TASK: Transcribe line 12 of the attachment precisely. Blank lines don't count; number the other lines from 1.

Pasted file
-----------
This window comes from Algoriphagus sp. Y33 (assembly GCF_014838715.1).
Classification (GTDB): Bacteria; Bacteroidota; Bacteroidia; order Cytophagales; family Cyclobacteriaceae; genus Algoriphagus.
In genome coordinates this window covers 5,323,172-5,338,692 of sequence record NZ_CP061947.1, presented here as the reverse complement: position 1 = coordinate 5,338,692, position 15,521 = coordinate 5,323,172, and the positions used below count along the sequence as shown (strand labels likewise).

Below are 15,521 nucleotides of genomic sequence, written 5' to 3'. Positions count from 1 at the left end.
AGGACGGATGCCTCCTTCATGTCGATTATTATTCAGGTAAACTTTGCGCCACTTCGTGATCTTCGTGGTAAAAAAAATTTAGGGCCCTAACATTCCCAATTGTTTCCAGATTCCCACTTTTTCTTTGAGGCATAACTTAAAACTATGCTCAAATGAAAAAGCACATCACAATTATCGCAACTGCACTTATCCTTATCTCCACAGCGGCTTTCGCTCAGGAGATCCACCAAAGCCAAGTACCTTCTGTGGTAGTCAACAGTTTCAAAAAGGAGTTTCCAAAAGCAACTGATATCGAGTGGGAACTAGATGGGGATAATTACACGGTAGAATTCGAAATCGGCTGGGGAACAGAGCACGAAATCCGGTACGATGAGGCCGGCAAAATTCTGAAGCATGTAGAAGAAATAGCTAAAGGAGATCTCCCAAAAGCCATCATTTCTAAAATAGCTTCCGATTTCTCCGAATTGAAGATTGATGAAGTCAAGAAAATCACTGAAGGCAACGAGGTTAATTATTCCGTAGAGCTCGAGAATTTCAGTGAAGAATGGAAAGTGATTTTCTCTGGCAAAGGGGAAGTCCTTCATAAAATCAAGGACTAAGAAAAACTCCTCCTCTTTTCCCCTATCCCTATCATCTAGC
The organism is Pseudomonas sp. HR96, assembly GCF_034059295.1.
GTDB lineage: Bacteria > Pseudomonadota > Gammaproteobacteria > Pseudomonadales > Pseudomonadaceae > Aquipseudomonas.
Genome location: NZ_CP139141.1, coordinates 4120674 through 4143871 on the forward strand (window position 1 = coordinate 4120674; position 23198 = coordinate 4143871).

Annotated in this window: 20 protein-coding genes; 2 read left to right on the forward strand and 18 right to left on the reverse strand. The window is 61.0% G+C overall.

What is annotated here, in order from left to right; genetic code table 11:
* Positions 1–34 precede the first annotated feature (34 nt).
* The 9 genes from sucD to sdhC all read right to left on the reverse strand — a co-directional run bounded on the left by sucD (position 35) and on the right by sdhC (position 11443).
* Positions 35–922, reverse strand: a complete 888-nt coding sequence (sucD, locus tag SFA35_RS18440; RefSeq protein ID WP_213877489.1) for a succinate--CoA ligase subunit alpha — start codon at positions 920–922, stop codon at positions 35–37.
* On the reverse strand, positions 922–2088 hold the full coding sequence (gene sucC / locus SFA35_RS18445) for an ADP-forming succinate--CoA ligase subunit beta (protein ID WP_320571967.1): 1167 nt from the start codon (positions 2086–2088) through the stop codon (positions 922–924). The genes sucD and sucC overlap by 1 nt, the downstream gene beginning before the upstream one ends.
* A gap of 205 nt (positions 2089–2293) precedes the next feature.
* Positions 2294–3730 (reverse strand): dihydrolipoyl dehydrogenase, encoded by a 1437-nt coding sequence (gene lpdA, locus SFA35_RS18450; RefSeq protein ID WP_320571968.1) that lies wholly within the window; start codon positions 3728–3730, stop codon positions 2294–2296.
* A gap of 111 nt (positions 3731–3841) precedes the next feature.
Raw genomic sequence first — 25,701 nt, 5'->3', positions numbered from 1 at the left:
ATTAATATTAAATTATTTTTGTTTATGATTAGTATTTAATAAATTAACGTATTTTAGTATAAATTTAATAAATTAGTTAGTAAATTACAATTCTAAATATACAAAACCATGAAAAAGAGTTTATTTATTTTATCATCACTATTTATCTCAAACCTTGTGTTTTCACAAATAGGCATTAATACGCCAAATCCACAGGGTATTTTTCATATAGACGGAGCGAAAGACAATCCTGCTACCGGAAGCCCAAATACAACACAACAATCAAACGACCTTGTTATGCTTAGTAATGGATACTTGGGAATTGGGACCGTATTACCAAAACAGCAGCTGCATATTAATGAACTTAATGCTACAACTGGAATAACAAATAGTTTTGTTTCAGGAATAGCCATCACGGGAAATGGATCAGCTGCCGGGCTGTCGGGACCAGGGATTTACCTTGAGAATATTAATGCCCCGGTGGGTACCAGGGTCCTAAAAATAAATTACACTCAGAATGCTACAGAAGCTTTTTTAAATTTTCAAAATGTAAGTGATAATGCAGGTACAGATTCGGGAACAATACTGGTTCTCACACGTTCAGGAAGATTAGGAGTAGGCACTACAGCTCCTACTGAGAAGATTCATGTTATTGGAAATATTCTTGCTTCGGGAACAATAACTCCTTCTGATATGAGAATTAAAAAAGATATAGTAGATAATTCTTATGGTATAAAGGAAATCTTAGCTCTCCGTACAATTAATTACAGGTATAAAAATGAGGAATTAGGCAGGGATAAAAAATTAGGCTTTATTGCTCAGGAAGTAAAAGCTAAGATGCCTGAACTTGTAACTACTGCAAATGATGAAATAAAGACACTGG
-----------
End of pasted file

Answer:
* The 9 genes from sucD to sdhC all read right to left on the reverse strand — a co-directional run bounded on the left by sucD (position 35) and on the right by sdhC (position 11443).